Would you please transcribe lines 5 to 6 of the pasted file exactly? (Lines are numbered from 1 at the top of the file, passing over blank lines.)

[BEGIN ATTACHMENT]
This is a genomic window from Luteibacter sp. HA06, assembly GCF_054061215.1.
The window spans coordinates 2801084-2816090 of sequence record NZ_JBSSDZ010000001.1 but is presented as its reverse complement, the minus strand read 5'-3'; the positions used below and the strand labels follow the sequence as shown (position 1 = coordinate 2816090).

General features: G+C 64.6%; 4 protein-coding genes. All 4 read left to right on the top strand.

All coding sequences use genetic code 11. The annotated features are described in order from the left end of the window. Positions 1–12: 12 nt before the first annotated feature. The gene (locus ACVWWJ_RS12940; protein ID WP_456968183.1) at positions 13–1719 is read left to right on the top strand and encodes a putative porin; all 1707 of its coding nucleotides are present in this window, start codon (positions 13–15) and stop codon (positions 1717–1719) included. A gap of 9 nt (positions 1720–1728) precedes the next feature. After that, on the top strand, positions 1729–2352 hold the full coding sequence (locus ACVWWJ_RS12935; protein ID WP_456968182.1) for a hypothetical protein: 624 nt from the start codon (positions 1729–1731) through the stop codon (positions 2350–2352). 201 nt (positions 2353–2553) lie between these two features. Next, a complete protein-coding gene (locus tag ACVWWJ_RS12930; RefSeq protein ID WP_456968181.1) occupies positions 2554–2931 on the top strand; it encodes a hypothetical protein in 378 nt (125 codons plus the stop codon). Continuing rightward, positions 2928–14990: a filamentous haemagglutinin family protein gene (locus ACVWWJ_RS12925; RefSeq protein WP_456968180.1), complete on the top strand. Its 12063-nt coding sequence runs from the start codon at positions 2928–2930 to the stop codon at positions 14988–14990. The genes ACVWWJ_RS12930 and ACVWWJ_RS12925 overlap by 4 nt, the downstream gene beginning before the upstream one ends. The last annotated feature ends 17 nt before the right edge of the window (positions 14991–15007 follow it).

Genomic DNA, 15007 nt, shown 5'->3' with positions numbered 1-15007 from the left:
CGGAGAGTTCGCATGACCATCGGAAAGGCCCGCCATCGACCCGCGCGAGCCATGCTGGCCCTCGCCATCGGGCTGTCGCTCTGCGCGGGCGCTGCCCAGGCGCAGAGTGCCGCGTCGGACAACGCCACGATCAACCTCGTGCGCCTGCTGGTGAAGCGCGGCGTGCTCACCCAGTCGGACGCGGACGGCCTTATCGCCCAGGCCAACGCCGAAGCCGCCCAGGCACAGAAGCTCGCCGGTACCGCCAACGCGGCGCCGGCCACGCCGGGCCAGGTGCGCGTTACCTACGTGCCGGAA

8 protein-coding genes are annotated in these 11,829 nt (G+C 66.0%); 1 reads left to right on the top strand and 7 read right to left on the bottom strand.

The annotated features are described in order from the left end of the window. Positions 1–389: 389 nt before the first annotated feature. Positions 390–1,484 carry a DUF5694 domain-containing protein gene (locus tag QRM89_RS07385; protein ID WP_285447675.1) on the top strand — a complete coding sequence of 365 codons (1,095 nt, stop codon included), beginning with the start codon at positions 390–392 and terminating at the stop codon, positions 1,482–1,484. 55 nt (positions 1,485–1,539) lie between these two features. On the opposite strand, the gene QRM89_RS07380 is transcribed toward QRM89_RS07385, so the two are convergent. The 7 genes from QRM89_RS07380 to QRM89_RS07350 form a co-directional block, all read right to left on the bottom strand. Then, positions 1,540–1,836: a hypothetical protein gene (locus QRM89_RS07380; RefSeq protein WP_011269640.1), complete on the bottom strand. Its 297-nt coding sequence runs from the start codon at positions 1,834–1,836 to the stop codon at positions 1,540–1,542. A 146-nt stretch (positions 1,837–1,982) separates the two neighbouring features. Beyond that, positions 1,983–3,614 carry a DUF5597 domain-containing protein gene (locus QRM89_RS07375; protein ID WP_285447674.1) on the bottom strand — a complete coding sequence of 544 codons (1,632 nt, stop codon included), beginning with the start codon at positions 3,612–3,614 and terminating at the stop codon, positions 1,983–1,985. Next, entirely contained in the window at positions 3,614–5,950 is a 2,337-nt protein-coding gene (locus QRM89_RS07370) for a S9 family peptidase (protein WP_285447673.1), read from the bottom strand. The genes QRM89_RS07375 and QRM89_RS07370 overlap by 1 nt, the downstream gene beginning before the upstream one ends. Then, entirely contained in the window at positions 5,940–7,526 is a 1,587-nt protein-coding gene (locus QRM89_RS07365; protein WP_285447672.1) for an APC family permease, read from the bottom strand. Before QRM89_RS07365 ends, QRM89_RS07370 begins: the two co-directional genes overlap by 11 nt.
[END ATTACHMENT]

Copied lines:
Genomic DNA, 15007 nt, shown 5'->3' with positions numbered 1-15007 from the left:
CGGAGAGTTCGCATGACCATCGGAAAGGCCCGCCATCGACCCGCGCGAGCCATGCTGGCCCTCGCCATCGGGCTGTCGCTCTGCGCGGGCGCTGCCCAGGCGCAGAGTGCCGCGTCGGACAACGCCACGATCAACCTCGTGCGCCTGCTGGTGAAGCGCGGCGTGCTCACCCAGTCGGACGCGGACGGCCTTATCGCCCAGGCCAACGCCGAAGCCGCCCAGGCACAGAAGCTCGCCGGTACCGCCAACGCGGCGCCGGCCACGCCGGGCCAGGTGCGCGTTACCTACGTGCCGGAA